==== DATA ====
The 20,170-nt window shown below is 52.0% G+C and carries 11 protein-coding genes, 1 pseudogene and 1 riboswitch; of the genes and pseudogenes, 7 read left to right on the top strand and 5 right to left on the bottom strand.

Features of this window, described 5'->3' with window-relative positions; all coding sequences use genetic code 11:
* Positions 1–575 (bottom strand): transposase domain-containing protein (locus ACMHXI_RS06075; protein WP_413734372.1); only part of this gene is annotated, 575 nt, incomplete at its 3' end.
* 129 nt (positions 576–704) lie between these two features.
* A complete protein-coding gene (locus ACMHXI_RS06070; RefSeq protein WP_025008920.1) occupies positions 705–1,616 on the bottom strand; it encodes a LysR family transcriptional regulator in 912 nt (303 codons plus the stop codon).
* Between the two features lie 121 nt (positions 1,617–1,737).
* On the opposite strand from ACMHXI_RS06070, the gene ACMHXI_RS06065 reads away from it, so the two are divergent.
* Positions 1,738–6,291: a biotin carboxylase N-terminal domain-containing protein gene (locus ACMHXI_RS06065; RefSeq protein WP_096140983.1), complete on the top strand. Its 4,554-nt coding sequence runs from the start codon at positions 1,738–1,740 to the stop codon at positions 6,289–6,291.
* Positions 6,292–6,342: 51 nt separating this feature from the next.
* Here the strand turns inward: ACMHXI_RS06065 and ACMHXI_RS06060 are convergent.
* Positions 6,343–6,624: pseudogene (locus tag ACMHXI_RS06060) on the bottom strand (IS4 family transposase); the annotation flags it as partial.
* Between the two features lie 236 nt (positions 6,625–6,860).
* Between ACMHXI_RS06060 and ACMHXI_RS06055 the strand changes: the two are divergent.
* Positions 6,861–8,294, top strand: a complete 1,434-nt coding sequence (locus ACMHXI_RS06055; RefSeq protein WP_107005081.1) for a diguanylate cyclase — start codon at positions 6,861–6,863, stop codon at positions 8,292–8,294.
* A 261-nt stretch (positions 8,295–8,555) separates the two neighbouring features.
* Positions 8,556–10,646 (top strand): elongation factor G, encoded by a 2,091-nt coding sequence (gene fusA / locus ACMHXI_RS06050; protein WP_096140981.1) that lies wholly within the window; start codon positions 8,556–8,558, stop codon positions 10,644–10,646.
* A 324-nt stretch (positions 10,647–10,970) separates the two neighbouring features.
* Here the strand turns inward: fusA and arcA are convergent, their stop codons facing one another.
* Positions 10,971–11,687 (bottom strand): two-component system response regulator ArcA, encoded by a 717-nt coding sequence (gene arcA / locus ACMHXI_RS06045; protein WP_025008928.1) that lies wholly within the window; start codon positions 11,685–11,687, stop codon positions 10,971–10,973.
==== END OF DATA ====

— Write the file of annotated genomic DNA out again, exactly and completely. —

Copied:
The 20,170-nt window shown below is 52.0% G+C and carries 11 protein-coding genes, 1 pseudogene and 1 riboswitch; of the genes and pseudogenes, 7 read left to right on the top strand and 5 right to left on the bottom strand.

Features of this window, described 5'->3' with window-relative positions; all coding sequences use genetic code 11:
* Positions 1–575 (bottom strand): transposase domain-containing protein (locus ACMHXI_RS06075; protein WP_413734372.1); only part of this gene is annotated, 575 nt, incomplete at its 3' end.
* 129 nt (positions 576–704) lie between these two features.
* A complete protein-coding gene (locus ACMHXI_RS06070; RefSeq protein WP_025008920.1) occupies positions 705–1,616 on the bottom strand; it encodes a LysR family transcriptional regulator in 912 nt (303 codons plus the stop codon).
* Between the two features lie 121 nt (positions 1,617–1,737).
* On the opposite strand from ACMHXI_RS06070, the gene ACMHXI_RS06065 reads away from it, so the two are divergent.
* Positions 1,738–6,291: a biotin carboxylase N-terminal domain-containing protein gene (locus ACMHXI_RS06065; RefSeq protein WP_096140983.1), complete on the top strand. Its 4,554-nt coding sequence runs from the start codon at positions 1,738–1,740 to the stop codon at positions 6,289–6,291.
* Positions 6,292–6,342: 51 nt separating this feature from the next.
* Here the strand turns inward: ACMHXI_RS06065 and ACMHXI_RS06060 are convergent.
* Positions 6,343–6,624: pseudogene (locus tag ACMHXI_RS06060) on the bottom strand (IS4 family transposase); the annotation flags it as partial.
* Between the two features lie 236 nt (positions 6,625–6,860).
* Between ACMHXI_RS06060 and ACMHXI_RS06055 the strand changes: the two are divergent.
* Positions 6,861–8,294, top strand: a complete 1,434-nt coding sequence (locus ACMHXI_RS06055; RefSeq protein WP_107005081.1) for a diguanylate cyclase — start codon at positions 6,861–6,863, stop codon at positions 8,292–8,294.
* A 261-nt stretch (positions 8,295–8,555) separates the two neighbouring features.
* Positions 8,556–10,646 (top strand): elongation factor G, encoded by a 2,091-nt coding sequence (gene fusA / locus ACMHXI_RS06050; protein WP_096140981.1) that lies wholly within the window; start codon positions 8,556–8,558, stop codon positions 10,644–10,646.
* A 324-nt stretch (positions 10,647–10,970) separates the two neighbouring features.
* Here the strand turns inward: fusA and arcA are convergent, their stop codons facing one another.
* Positions 10,971–11,687 (bottom strand): two-component system response regulator ArcA, encoded by a 717-nt coding sequence (gene arcA / locus ACMHXI_RS06045; protein WP_025008928.1) that lies wholly within the window; start codon positions 11,685–11,687, stop codon positions 10,971–10,973.